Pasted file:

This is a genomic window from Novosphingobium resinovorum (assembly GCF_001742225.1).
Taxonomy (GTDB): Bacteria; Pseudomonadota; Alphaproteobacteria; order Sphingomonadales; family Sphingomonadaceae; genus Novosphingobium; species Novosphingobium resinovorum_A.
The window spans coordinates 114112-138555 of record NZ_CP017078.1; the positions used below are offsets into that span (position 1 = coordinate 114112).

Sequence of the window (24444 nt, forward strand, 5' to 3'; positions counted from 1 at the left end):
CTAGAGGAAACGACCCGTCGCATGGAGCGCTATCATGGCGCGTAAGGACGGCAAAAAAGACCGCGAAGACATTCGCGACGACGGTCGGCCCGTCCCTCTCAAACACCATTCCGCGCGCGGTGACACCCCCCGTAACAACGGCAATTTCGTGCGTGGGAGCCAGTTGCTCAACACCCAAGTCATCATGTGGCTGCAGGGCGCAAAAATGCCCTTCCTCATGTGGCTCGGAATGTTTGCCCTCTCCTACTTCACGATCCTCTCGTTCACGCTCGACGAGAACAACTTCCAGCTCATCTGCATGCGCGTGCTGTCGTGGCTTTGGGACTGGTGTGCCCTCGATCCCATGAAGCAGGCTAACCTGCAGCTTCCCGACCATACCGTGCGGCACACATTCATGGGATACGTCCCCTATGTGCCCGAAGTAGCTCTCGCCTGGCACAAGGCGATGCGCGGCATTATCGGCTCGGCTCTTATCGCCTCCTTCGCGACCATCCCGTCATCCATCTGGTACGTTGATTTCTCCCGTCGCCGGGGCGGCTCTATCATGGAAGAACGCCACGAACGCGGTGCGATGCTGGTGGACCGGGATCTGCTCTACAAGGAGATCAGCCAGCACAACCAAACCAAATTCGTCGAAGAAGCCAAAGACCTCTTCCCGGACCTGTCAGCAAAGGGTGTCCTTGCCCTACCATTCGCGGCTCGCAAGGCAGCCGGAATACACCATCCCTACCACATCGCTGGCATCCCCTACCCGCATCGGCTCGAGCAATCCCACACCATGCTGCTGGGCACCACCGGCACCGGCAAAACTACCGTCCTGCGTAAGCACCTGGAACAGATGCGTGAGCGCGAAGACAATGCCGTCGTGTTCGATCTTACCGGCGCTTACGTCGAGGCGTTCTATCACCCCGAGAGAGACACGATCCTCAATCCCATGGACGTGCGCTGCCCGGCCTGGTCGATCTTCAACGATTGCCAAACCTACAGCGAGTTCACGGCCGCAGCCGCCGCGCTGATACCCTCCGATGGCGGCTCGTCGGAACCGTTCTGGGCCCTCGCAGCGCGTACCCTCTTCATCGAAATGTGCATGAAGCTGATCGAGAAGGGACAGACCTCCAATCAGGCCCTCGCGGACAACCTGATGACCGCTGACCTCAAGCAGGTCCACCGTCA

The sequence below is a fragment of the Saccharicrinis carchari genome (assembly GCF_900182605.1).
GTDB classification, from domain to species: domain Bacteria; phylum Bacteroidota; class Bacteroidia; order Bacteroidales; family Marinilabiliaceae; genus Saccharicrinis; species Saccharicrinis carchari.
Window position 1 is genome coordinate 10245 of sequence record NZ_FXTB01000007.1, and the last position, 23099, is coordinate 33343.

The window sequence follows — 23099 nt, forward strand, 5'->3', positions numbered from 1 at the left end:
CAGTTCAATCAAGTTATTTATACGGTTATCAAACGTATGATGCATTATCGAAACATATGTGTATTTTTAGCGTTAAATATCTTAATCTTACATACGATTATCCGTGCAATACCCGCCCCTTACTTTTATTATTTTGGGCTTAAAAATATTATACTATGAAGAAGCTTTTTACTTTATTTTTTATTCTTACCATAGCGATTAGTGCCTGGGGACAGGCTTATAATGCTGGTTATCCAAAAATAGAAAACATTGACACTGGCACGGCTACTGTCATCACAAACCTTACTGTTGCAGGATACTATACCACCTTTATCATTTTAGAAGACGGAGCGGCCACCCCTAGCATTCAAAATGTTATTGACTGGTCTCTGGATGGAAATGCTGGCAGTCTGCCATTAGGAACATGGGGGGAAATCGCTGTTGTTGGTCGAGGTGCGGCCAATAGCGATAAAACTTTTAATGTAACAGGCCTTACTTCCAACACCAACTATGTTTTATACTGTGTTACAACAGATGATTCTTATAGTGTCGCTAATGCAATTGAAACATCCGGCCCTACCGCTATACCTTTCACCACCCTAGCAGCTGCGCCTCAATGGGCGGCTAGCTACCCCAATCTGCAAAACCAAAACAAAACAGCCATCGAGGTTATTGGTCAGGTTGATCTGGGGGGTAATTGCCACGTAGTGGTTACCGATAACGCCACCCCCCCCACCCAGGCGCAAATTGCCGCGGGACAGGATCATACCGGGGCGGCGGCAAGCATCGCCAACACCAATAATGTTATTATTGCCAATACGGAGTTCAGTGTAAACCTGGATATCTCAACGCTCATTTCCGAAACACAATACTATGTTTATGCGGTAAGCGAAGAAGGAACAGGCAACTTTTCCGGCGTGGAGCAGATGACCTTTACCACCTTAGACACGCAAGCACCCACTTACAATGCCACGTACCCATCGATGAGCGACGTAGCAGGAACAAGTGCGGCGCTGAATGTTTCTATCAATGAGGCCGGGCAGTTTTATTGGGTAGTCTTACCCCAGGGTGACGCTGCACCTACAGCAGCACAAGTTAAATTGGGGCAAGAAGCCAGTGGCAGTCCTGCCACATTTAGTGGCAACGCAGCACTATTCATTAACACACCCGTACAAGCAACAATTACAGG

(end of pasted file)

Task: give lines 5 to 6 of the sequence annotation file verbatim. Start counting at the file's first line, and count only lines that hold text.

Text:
CTAGAGGAAACGACCCGTCGCATGGAGCGCTATCATGGCGCGTAAGGACGGCAAAAAAGACCGCGAAGACATTCGCGACGACGGTCGGCCCGTCCCTCTCAAACACCATTCCGCGCGCGGTGACACCCCCCGTAACAACGGCAATTTCGTGCGTGGGAGCCAGTTGCTCAACACCCAAGTCATCATGTGGCTGCAGGGCGCAAAAATGCCCTTCCTCATGTGGCTCGGAATGTTTGCCCTCTCCTACTTCACGATCCTCTCGTTCACGCTCGACGAGAACAACTTCCAGCTCATCTGCATGCGCGTGCTGTCGTGGCTTTGGGACTGGTGTGCCCTCGATCCCATGAAGCAGGCTAACCTGCAGCTTCCCGACCATACCGTGCGGCACACATTCATGGGATACGTCCCCTATGTGCCCGAAGTAGCTCTCGCCTGGCACAAGGCGATGCGCGGCATTATCGGCTCGGCTCTTATCGCCTCCTTCGCGACCATCCCGTCATCCATCTGGTACGTTGATTTCTCCCGTCGCCGGGGCGGCTCTATCATGGAAGAACGCCACGAACGCGGTGCGATGCTGGTGGACCGGGATCTGCTCTACAAGGAGATCAGCCAGCACAACCAAACCAAATTCGTCGAAGAAGCCAAAGACCTCTTCCCGGACCTGTCAGCAAAGGGTGTCCTTGCCCTACCATTCGCGGCTCGCAAGGCAGCCGGAATACACCATCCCTACCACATCGCTGGCATCCCCTACCCGCATCGGCTCGAGCAATCCCACACCATGCTGCTGGGCACCACCGGCACCGGCAAAACTACCGTCCTGCGTAAGCACCTGGAACAGATGCGTGAGCGCGAAGACAATGCCGTCGTGTTCGATCTTACCGGCGCTTACGTCGAGGCGTTCTATCACCCCGAGAGAGACACGATCCTCAATCCCATGGACGTGCGCTGCCCGGCCTGGTCGATCTTCAACGATTGCCAAACCTACAGCGAGTTCACGGCCGCAGCCGCCGCGCTGATACCCTCCGATGGCGGCTCGTCGGAACCGTTCTGGGCCCTCGCAGCGCGTACCCTCTTCATCGAAATGTGCATGAAGCTGATCGAGAAGGGACAGACCTCCAATCAGGCCCTCGCGGACAACCTGATGACCGCTGACCTCAAGCAGGTCCACCGTCA

The sequence below is a fragment of the Saccharicrinis carchari genome (assembly GCF_900182605.1).